The Starless Sea

He stands with his hands in his pockets and considers the door for a moment more before walking away.

The following day his curiosity gets the better of him and he returns to find that the door has been painted over. The brick wall whitewashed to the point where he cannot even discern where, precisely, the door had been.

And so the son of the fortune-teller does not find his way to the Starless Sea.

Not yet.





January 2015

There is a book on a shelf in a university library.

This is not unusual, but it is not where this particular book should be.

The book is mis-shelved in the fiction section, even though the majority of it is true and the rest is true enough. The fiction section of this library is not as well traversed as other areas, its rows dimly lit and often dusty.

The book was donated, part of a collection left to the university per the previous owner’s last will and testament. These books were added to the library, classified by the Dewey Decimal System, given stickers with barcodes inside their covers so they could be scanned at the checkout desk and sent off in different directions.

This particular book was scanned only once to be added to the catalogue. It does not have an author named within its pages, so it was entered in the system as “Unknown” and started off amongst the U-initialed authors but has meandered through the alphabet as other books move around it. Sometimes it is taken down and considered and replaced again. Its binding has been cracked a handful of times, and once a professor even perused the first few pages and intended to come back to it but forgot about it instead.

No one has read this book in its entirety, not since it has been in this library.

Some (the forgetful professor included) have thought, fleetingly, that this book does not belong here. That perhaps it should be in the special collection, a room that requires students to have written permission to visit and where librarians hover while they look at rare books and no one is allowed to check anything out. There are no barcodes on those books. Many require gloves for handling.

But this book remains in the regular collection. In immobile, hypothetical circulation.

The book’s cover is a deep burgundy cloth that has aged and faded from rich to dull. There were once gilded letters impressed upon it but the gold is gone now and the letters have worn away to glyph-like dents. The top corner is permanently bent from where a heavier volume sat atop it in a box during a stretch in a storage facility from 1984 to 1993.

Today is a January day during what the students refer to as J-term, when classes have not yet started but they are already welcomed back on campus, and there are lectures and student-led symposiums and theatrical productions in rehearsal. A post-holiday warm-up before the regular routines begin again.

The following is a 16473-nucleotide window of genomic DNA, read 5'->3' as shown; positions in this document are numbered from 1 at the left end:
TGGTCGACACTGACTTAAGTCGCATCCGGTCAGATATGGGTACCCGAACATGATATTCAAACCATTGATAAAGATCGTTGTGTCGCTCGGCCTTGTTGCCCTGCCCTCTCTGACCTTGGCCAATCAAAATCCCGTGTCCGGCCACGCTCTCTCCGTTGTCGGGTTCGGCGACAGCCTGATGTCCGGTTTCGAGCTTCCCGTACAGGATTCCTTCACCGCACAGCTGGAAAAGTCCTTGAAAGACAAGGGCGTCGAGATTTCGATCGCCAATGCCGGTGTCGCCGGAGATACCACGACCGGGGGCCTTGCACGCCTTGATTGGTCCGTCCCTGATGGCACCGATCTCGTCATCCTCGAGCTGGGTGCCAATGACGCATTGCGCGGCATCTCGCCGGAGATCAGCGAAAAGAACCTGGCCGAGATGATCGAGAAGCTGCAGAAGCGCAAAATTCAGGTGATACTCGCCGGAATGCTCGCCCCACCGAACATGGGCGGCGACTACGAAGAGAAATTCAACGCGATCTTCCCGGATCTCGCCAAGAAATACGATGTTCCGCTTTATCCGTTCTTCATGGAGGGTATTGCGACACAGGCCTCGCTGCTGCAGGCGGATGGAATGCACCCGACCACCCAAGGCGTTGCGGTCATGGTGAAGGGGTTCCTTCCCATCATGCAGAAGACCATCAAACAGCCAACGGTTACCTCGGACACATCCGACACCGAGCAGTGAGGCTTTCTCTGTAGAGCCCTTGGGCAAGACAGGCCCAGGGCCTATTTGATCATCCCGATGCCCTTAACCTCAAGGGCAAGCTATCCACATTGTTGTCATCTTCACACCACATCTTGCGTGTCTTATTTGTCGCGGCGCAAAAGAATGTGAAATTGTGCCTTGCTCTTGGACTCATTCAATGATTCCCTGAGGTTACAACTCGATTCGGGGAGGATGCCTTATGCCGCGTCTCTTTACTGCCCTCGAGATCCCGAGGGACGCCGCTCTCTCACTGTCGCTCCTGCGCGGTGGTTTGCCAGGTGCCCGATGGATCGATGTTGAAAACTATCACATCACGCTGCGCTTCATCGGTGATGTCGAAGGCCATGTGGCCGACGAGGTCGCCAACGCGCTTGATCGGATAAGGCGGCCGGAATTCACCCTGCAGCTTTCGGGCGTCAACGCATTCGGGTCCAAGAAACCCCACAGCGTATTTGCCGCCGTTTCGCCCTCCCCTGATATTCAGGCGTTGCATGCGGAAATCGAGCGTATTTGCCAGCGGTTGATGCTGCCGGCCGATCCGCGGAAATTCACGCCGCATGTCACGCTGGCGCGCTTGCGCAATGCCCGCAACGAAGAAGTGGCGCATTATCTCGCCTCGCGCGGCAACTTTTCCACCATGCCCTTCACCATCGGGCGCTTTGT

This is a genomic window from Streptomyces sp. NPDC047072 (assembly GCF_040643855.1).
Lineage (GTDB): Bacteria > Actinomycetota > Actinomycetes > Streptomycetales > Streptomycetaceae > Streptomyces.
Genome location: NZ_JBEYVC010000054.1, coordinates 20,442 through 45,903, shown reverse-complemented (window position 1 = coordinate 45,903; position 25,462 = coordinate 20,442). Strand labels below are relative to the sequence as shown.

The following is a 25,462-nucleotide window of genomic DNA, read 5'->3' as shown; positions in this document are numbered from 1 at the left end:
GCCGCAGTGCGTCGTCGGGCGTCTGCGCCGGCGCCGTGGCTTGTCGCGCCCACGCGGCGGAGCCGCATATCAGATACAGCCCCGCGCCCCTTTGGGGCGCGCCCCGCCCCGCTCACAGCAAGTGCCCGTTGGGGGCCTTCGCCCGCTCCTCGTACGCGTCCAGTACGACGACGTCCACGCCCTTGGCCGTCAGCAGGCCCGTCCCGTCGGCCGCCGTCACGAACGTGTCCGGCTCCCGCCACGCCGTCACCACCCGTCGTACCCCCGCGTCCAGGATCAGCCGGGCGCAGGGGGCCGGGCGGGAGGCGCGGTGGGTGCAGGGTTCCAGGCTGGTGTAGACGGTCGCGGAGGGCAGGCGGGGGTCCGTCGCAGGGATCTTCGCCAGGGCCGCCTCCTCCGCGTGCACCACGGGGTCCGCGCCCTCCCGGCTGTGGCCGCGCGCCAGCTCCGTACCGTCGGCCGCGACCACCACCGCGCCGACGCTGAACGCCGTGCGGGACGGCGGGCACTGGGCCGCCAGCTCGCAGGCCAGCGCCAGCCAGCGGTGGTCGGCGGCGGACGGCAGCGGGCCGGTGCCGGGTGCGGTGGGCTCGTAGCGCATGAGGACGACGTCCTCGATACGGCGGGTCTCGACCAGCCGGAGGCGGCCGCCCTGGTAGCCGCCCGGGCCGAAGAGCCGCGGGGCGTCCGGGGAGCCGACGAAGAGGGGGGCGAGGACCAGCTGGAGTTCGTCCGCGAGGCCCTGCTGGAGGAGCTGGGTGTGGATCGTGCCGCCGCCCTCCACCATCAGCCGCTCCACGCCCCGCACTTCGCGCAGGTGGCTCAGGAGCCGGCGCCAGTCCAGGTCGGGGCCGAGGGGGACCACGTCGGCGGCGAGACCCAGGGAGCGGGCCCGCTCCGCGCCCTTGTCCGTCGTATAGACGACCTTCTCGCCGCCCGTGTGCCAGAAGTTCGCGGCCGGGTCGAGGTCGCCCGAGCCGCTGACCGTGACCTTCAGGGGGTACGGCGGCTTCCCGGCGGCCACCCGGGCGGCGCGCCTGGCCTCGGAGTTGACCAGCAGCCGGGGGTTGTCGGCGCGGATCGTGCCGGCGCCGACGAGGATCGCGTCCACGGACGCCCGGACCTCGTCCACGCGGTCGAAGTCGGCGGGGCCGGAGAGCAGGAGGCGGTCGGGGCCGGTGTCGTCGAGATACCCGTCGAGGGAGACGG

Zachary Ezra Rawlins is on campus to read. He feels mildly guilty about this fact, as he should be spending his precious winter hours playing (and replaying, and analyzing) video games in preparation for his thesis. But he spends so much time in front of screens he has a near-compulsive need to let his eyeballs rest on paper. He reminds himself that there is plenty of subject overlap, though he has found subject overlap between video games and just about anything.

Reading a novel, he supposes, is like playing a game where all the choices have been made for you ahead of time by someone who is much better at this particular game. (Though he sometimes wishes choose-your-own-adventure novels would come back into fashion.)

He has been reading (or rereading) a great many children’s books as well, because the stories seem more story-like, though he is mildly concerned this might be a symptom of an impending quarter-life crisis. (He half expects this quarter-life crisis to show up like clockwork on his twenty-fifth birthday, which is only two months away.)

The librarians took him to be a literature major until one of them struck up a conversation and he felt obliged to confess he was actually one of those Emerging Media Studies people. He missed the secret identity as soon as it was gone, a guise he hadn’t even realized he enjoyed wearing. He supposes he looks like a lit major, with his square-framed glasses and cable-knit sweaters. Zachary still has not entirely adjusted to New England winters, especially not one like this with its never-ceasing snow. He shields his southern-raised body with heavy layers of wool, wrapped in scarves and warmed with thermoses full of hot cocoa that he sometimes spikes with bourbon.